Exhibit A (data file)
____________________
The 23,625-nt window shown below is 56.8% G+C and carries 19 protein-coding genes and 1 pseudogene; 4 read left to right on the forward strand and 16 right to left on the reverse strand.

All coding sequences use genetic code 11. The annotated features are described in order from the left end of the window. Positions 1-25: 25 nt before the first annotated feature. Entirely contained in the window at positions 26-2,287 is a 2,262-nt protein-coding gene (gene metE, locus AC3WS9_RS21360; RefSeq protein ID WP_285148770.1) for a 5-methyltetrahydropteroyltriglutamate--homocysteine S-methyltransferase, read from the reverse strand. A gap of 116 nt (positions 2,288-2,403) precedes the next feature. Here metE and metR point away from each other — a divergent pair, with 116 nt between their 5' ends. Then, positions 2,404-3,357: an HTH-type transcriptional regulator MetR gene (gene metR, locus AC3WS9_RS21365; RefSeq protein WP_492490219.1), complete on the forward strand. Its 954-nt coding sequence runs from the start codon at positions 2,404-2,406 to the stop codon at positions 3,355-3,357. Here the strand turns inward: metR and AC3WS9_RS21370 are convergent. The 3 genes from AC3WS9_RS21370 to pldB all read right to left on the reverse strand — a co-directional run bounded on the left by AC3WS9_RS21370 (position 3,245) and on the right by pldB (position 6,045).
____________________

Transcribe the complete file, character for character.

The 23,625-nt window shown below is 56.8% G+C and carries 19 protein-coding genes and 1 pseudogene; 4 read left to right on the forward strand and 16 right to left on the reverse strand.

All coding sequences use genetic code 11. The annotated features are described in order from the left end of the window. Positions 1-25: 25 nt before the first annotated feature. Entirely contained in the window at positions 26-2,287 is a 2,262-nt protein-coding gene (gene metE, locus AC3WS9_RS21360; RefSeq protein ID WP_285148770.1) for a 5-methyltetrahydropteroyltriglutamate--homocysteine S-methyltransferase, read from the reverse strand. A gap of 116 nt (positions 2,288-2,403) precedes the next feature. Here metE and metR point away from each other — a divergent pair, with 116 nt between their 5' ends. Then, positions 2,404-3,357: an HTH-type transcriptional regulator MetR gene (gene metR, locus AC3WS9_RS21365; RefSeq protein WP_492490219.1), complete on the forward strand. Its 954-nt coding sequence runs from the start codon at positions 2,404-2,406 to the stop codon at positions 3,355-3,357. Here the strand turns inward: metR and AC3WS9_RS21370 are convergent. The 3 genes from AC3WS9_RS21370 to pldB all read right to left on the reverse strand — a co-directional run bounded on the left by AC3WS9_RS21370 (position 3,245) and on the right by pldB (position 6,045).